It would be easy to sit back and just coast on those successes, Vanderwolf said. “We could say, ‘We’ve done a lot of hard work; we can just go on cruise control,’ but complacency is not part of MDRT’s mindset. We’re always trying to deliver more member value.”
Vanderwolf speaks with pride of the upcoming MDRT EDGE meeting for members from the U.S. and Canada, the MDRT Global Conference, which takes place for the first time in September 2019, and the U.S. beta test rollout of the MDRT Academy, a new, free-standing association MDRT has created to assist aspiring members attain MDRT-level production. But he’s equally enthusiastic about smaller member initiatives that are beginning to occur in places such as Hong Kong, the Philippines, Thailand and the U.S.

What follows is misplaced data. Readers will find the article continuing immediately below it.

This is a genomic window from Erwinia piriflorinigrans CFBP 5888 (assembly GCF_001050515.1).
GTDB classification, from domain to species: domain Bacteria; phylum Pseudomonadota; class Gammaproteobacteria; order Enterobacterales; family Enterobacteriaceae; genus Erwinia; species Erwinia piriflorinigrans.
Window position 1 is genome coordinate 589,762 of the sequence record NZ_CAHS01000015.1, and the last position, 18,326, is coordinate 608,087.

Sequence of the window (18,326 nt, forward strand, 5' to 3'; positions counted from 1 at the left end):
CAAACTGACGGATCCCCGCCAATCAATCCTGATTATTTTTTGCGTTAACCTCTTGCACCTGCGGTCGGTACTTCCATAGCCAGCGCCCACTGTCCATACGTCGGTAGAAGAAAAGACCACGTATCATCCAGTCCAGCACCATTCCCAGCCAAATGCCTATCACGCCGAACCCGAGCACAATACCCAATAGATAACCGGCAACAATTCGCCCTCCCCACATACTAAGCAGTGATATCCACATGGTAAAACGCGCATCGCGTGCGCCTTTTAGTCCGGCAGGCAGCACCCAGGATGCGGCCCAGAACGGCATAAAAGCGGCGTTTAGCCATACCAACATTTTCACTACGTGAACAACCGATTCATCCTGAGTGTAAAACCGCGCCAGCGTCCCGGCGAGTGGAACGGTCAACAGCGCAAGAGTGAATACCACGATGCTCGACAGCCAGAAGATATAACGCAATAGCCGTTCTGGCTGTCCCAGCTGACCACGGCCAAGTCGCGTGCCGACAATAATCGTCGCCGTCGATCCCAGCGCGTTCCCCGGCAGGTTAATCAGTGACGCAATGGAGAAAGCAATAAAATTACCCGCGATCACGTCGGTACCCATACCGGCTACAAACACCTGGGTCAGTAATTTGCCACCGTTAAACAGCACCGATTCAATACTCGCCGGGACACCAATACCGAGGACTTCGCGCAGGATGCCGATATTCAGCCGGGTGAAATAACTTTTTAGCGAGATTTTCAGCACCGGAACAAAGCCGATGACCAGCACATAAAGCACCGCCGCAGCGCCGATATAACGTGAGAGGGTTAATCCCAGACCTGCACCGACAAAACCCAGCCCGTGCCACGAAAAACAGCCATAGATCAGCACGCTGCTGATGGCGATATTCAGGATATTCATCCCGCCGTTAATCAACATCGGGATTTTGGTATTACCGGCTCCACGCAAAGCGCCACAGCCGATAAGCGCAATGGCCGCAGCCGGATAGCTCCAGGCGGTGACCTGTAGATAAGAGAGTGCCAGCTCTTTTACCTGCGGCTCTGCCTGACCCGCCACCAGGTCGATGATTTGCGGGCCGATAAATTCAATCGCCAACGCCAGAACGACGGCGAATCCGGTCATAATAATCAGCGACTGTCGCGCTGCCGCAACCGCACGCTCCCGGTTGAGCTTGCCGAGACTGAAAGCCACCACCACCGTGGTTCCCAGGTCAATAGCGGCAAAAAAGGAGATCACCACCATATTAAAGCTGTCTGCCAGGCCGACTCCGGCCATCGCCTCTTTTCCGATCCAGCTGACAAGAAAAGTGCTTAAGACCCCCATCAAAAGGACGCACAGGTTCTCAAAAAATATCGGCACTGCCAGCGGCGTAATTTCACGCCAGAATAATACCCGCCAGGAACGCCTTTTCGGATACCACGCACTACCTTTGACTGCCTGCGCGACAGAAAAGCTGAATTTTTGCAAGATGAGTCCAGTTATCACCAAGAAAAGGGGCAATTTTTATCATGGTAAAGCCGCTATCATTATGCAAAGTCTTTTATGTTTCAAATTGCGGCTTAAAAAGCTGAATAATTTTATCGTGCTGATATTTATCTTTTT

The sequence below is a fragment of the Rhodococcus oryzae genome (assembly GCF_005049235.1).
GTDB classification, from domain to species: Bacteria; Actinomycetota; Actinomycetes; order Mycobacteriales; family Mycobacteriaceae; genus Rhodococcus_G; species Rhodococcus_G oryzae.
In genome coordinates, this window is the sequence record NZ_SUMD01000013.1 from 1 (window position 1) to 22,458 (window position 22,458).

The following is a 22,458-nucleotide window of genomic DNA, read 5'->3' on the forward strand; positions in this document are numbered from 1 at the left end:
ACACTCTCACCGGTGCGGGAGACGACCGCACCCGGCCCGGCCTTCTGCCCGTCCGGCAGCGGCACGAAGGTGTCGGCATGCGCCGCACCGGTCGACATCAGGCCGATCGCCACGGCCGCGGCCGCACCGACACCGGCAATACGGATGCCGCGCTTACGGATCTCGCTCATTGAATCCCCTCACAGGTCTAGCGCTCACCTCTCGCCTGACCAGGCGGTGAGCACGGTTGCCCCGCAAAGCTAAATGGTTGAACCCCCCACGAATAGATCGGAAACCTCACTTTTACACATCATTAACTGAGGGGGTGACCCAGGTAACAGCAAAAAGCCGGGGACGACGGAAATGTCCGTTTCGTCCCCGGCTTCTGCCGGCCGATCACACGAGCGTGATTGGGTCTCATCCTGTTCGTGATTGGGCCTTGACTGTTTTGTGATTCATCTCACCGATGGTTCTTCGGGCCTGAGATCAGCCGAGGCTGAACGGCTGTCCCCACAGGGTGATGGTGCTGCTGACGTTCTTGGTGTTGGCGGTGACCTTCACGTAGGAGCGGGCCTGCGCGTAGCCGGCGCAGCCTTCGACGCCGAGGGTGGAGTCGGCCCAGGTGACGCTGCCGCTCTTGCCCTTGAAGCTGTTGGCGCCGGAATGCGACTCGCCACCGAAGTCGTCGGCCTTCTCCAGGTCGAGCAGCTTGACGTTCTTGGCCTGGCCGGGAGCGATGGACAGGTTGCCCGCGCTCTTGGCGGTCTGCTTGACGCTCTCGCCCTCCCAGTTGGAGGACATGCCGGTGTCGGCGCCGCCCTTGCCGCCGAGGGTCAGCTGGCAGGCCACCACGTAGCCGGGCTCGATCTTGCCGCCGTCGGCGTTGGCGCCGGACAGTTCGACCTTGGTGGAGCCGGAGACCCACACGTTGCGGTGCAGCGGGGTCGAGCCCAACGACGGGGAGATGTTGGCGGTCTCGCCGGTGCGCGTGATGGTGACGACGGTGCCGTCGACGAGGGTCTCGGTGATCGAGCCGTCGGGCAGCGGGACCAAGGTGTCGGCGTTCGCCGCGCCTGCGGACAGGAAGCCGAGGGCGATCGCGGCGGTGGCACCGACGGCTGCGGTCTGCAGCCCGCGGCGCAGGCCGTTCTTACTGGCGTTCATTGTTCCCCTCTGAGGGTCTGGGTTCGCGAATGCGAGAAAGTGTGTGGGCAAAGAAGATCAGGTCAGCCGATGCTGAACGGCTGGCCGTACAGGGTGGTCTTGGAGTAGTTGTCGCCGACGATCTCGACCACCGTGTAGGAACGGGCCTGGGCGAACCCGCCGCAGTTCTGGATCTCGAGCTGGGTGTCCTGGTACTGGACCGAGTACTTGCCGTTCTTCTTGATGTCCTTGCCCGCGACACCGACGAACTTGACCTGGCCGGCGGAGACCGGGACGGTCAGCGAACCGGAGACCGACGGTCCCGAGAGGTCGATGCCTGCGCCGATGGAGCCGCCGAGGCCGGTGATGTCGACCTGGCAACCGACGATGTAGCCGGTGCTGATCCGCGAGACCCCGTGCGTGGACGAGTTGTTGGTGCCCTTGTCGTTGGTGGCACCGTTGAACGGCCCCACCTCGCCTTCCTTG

“The challenge is in the demographics, which change almost on a yearly basis,” Vanderwolf said. “So it becomes about acting locally but thinking globally. How can we get more involved and have more local connection and content?”
MDRT is using consultancy firms to help with the global perspective. “It’s important for someone to take the helicopter view, to take a broader view of how businesses work and give us some input,” he said. “Gino and I do the same in our business. We can get tunnel vision. Having an outside perspective helps us think a bit more unilaterally.”
Through it all, Vanderwolf is focused on maintaining positivity while moving forward. “MDRT is doing its utmost to meet all members’ needs and to make sure we stay relevant,” he said. “Similar to how we are with our clients, MDRT has to remain relevant, otherwise there’s no place for us in their lives.”
Vanderwolf and his partner, Gino Saggiomo.